boingyman
Registered: Jun 29, 2012
Total Posts: 907
Country: United States

Thanks for the replies.

oxman - I'll take a peak of the kelbytraining vids and may consider watching a few.

cgardner - thanks for the extensive reply. Yes I pushed up the shadow point slightly using curves in SEP2. It's just something I've been playing with lately...I'm still on the fence if I like the look of this or not and if it's just something more trendy...I'll keep in mind about keeping max black side of the tonal range. I'm usually always staring at the histogram, but didn't pay attention much while editing in SEP2. I'll keep in mind the tonal range and using levels as needed for any changes.

Again thanks everyone for your replies. I'm sure I'll have more improvements next time and my awareness continues to grow.



Bob Jarman
Registered: Feb 04, 2007
Total Posts: 6592
Country: United States

So an example of many-ways-to-skin-a-cat, Chuck took one approach, I took one entirely different - used the History Brush combined with Blend Modes {Multiply, Screen, Color Burn} and low opacity (5 < Opacity < 45), and soft brush in CS6 to selectively lighten and darken areas to arrive at basically a similar result determined by subjective judgement (my 'eye'). Not fine-tuned brush work but you get the idea.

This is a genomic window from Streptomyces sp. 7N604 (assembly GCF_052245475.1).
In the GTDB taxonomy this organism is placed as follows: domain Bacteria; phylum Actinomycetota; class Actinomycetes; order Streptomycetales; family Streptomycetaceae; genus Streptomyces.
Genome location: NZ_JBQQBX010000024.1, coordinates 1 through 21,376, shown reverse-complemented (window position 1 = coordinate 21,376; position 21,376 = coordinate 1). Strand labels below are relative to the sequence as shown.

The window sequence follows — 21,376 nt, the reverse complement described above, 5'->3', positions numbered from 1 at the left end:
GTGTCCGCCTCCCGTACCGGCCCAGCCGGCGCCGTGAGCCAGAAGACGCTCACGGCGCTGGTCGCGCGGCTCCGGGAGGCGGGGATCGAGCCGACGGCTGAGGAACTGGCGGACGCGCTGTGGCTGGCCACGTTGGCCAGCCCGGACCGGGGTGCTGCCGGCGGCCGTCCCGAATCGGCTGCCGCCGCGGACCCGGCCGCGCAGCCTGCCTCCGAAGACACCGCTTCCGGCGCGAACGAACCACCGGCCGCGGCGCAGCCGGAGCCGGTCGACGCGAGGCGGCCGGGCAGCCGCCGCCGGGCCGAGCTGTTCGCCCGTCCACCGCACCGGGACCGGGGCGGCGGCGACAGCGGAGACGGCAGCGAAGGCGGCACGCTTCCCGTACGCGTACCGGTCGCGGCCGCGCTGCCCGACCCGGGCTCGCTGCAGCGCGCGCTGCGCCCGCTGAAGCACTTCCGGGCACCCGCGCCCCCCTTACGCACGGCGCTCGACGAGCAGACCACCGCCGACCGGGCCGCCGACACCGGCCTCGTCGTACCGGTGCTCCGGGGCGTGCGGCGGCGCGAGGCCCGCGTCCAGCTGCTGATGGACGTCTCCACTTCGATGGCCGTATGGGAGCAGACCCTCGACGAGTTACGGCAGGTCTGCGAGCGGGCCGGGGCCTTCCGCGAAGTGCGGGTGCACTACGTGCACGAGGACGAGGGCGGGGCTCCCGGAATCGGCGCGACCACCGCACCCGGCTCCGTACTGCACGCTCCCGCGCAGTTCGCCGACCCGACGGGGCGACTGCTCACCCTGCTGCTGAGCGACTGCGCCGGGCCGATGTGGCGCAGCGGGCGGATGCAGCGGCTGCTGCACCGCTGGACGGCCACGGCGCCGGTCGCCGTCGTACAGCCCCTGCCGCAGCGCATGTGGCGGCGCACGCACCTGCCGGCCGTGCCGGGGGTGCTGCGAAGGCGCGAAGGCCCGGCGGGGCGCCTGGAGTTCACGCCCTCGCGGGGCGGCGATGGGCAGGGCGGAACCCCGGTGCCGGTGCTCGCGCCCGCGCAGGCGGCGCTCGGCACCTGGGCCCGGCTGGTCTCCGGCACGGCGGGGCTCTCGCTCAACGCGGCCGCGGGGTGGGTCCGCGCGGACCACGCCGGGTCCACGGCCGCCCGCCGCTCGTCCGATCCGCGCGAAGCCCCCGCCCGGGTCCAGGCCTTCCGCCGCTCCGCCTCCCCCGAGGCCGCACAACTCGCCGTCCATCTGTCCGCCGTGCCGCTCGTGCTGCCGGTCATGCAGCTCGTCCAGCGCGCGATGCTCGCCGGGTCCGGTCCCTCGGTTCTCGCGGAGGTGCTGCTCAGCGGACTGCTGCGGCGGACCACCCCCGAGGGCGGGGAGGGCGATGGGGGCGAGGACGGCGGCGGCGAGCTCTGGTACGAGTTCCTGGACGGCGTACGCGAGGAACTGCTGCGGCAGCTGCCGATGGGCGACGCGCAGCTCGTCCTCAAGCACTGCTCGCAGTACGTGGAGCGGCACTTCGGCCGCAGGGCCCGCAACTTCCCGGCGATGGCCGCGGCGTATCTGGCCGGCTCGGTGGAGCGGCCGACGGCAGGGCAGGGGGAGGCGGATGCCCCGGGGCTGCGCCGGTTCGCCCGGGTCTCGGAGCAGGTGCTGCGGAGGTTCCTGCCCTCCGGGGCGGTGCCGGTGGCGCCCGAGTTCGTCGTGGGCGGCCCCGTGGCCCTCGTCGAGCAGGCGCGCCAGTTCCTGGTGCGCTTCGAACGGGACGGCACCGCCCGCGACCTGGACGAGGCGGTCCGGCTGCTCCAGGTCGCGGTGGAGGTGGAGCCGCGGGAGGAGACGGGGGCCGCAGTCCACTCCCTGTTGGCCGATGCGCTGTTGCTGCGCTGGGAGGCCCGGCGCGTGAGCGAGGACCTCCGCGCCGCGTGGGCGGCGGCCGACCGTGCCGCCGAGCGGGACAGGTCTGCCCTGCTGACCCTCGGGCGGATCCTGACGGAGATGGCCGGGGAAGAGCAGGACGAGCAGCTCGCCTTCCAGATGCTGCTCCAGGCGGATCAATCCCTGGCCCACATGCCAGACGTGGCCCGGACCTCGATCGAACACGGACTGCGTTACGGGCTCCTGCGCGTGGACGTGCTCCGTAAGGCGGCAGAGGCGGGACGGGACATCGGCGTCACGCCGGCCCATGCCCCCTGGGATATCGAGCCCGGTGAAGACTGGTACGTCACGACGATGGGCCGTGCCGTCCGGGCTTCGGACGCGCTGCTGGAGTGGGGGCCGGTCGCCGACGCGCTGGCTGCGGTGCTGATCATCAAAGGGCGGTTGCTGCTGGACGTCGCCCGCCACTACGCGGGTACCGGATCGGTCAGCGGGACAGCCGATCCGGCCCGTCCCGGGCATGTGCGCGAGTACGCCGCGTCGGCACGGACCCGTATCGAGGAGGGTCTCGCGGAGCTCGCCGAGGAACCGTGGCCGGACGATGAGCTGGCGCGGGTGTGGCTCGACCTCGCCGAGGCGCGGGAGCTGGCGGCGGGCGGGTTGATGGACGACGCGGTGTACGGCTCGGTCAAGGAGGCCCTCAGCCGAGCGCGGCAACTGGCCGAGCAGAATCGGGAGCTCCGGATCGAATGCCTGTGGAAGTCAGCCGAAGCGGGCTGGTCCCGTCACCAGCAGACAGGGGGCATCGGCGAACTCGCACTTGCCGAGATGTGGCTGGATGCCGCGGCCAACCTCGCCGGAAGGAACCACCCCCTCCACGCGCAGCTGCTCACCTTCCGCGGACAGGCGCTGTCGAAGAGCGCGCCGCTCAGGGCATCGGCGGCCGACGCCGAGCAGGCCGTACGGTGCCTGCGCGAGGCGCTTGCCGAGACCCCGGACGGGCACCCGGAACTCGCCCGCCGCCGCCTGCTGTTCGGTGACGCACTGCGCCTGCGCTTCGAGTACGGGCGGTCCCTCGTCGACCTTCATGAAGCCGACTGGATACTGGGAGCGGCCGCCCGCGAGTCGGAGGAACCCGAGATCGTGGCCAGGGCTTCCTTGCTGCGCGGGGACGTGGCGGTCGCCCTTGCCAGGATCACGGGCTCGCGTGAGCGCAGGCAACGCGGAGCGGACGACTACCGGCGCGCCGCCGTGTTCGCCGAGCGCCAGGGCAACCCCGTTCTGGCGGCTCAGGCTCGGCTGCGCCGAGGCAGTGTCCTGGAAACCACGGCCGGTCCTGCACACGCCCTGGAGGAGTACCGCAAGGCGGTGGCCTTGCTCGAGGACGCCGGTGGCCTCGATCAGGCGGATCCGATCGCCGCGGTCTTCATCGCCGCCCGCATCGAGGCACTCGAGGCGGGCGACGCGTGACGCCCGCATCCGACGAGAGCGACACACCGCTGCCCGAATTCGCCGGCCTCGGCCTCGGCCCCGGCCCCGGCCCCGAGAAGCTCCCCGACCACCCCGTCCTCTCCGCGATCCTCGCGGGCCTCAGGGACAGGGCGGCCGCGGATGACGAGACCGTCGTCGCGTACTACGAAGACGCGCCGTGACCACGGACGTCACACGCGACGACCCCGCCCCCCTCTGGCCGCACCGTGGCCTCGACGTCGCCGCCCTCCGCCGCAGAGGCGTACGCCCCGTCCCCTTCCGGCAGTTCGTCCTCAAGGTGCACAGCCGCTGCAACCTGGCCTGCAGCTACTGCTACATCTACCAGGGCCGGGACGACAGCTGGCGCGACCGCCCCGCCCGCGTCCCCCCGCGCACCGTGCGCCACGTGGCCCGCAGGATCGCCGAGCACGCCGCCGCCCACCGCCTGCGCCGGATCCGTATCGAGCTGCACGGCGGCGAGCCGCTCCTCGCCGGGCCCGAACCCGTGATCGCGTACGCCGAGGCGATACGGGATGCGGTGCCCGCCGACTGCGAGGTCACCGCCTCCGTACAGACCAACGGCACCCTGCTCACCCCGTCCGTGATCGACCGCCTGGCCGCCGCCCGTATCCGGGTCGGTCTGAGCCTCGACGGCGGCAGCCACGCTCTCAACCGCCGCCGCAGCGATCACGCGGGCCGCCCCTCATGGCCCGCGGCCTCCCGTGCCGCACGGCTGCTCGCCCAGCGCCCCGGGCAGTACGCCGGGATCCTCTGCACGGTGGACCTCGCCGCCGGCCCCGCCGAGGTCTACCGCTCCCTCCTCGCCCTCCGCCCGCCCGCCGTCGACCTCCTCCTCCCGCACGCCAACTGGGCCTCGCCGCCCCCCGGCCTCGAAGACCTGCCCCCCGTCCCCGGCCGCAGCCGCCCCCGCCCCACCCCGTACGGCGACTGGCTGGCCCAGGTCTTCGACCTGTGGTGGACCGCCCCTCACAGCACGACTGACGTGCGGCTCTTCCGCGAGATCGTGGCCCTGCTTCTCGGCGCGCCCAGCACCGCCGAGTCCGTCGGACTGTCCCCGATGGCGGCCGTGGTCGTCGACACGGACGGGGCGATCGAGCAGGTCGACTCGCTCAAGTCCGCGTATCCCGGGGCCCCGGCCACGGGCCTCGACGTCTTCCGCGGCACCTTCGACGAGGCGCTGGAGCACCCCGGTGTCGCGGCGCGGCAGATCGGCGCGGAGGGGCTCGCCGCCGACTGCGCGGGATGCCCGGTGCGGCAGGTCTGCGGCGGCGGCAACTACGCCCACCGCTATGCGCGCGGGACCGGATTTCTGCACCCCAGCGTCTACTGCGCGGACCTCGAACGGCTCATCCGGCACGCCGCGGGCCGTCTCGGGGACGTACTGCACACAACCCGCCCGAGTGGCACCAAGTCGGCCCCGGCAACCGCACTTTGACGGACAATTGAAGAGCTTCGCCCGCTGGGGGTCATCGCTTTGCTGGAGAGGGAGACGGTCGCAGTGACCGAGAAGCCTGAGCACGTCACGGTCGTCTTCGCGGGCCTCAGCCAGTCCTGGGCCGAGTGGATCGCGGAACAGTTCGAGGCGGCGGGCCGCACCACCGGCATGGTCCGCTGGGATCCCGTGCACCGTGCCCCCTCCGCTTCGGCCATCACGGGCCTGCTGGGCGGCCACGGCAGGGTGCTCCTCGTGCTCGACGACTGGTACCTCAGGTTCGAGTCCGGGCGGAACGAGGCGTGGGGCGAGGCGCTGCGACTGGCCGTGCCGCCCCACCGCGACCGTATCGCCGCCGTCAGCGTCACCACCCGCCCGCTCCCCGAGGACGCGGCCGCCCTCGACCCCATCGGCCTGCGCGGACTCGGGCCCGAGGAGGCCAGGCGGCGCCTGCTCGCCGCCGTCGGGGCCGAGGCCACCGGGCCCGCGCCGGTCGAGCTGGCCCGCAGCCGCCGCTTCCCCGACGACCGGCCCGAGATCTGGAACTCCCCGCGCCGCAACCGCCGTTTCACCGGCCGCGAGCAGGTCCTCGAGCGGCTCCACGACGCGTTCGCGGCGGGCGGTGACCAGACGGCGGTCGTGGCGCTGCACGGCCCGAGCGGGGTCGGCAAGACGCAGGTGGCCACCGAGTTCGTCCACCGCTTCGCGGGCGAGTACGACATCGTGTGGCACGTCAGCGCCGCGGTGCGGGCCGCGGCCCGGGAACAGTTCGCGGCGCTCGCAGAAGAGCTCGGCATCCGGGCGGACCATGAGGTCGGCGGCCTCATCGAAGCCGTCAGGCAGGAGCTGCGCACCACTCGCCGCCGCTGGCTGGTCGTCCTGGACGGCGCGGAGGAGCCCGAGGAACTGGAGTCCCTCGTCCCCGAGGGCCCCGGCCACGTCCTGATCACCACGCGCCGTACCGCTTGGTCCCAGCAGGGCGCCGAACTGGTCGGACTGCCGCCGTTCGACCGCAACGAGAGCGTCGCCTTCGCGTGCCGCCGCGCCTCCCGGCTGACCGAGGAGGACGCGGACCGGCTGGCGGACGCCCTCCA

George DeWolfe, B&W Printing - Creating The Digital Master Print, ~$25 Amazon, teaches the entire process - conversion through print - using LR3 plus CS4 for very fine work (cloning, healing, hi-lighting edges, etc.). I've found LR BW conversions better suited for my use than SEPro2 - I get over stimulated with sliders, CPs, structure, etc resulting in something looking as if it'd been done while on steroids. SEPro2 does, in some instances serve me better but most often it is LR4 & CS6. As already pointed out, there are many fine BW conversion tutorials - find the technique and workflow that works best for you.

And I see what you mean about the flare and backlight.

If you object to my doing the re-work, I will remove it.

Regards,

Bob



AuntiPode
Registered: Aug 05, 2008
Total Posts: 7132
Country: New Zealand

To be honest, I find the "grain" effect a poor and unappealing imitation of film grain. There are many tutorials on the web about adding film grain. To my eyes, most of them produce a poor result that looks like digital noise rather than film grain. When I'm serious about adding a film grain look, I use an image of actual film grain and combine it as an overlay. There are a number of sites that discuss this approach. An arbitrary google grab to explain the method:

http://www.ncplus.net/~birchbay/tutorials/bw/bw01.htm

(Also, chase the links in the tutorial.)



boingyman
Registered: Jun 29, 2012
Total Posts: 907
Country: United States

Bob - Yes I agree many ways to skin a cat, just got to find my way!

Aunti - Good idea I'll check out that link, thanks!

Here is the before and after. Just some exposure adjustments, curves, desat, sharpening prior to sending it to SEP2. The more I look at my conversion the more things I can nitpick at, but I could do that with almost every photo I ever took/processed...


Before and After by boingyman., on Flickr



AuntiPode
Registered: Aug 05, 2008
Total Posts: 7132
Country: New Zealand

Also, note it's hard to evaluate grain for smallish images unless the grain is especially coarse.